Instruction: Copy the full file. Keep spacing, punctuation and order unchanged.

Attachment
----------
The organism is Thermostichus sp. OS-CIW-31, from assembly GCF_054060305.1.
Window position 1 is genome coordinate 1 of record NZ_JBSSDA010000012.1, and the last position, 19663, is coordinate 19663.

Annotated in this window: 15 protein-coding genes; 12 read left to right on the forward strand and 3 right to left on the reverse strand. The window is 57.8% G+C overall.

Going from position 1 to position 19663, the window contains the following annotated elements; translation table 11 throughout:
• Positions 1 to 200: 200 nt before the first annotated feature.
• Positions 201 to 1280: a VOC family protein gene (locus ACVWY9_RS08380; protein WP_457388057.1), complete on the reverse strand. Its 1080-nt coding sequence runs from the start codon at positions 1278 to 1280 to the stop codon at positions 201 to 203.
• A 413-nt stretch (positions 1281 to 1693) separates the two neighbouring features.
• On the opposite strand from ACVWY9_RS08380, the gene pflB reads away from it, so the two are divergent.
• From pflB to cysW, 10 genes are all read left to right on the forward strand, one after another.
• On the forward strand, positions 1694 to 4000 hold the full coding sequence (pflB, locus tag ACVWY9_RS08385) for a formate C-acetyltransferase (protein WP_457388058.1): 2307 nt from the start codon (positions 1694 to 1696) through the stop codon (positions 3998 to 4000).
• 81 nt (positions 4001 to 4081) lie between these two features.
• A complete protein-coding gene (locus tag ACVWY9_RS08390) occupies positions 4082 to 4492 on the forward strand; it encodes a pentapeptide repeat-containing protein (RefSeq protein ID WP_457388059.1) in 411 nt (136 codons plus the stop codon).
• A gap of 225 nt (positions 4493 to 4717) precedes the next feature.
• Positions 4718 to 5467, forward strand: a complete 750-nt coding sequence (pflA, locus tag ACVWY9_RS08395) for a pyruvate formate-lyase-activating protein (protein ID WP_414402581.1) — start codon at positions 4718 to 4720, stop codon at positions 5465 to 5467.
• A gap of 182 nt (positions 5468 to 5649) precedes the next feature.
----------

The organism is Thermostichus sp. OS-CIW-31, from assembly GCF_054060305.1.
Window position 1 is genome coordinate 1 of record NZ_JBSSDA010000012.1, and the last position, 19663, is coordinate 19663.

Annotated in this window: 15 protein-coding genes; 12 read left to right on the forward strand and 3 right to left on the reverse strand. The window is 57.8% G+C overall.

Going from position 1 to position 19663, the window contains the following annotated elements; translation table 11 throughout:
• Positions 1 to 200: 200 nt before the first annotated feature.
• Positions 201 to 1280: a VOC family protein gene (locus ACVWY9_RS08380; protein WP_457388057.1), complete on the reverse strand. Its 1080-nt coding sequence runs from the start codon at positions 1278 to 1280 to the stop codon at positions 201 to 203.
• A 413-nt stretch (positions 1281 to 1693) separates the two neighbouring features.
• On the opposite strand from ACVWY9_RS08380, the gene pflB reads away from it, so the two are divergent.
• From pflB to cysW, 10 genes are all read left to right on the forward strand, one after another.
• On the forward strand, positions 1694 to 4000 hold the full coding sequence (pflB, locus tag ACVWY9_RS08385) for a formate C-acetyltransferase (protein WP_457388058.1): 2307 nt from the start codon (positions 1694 to 1696) through the stop codon (positions 3998 to 4000).
• 81 nt (positions 4001 to 4081) lie between these two features.
• A complete protein-coding gene (locus tag ACVWY9_RS08390) occupies positions 4082 to 4492 on the forward strand; it encodes a pentapeptide repeat-containing protein (RefSeq protein ID WP_457388059.1) in 411 nt (136 codons plus the stop codon).
• A gap of 225 nt (positions 4493 to 4717) precedes the next feature.
• Positions 4718 to 5467, forward strand: a complete 750-nt coding sequence (pflA, locus tag ACVWY9_RS08395) for a pyruvate formate-lyase-activating protein (protein ID WP_414402581.1) — start codon at positions 4718 to 4720, stop codon at positions 5465 to 5467.
• A gap of 182 nt (positions 5468 to 5649) precedes the next feature.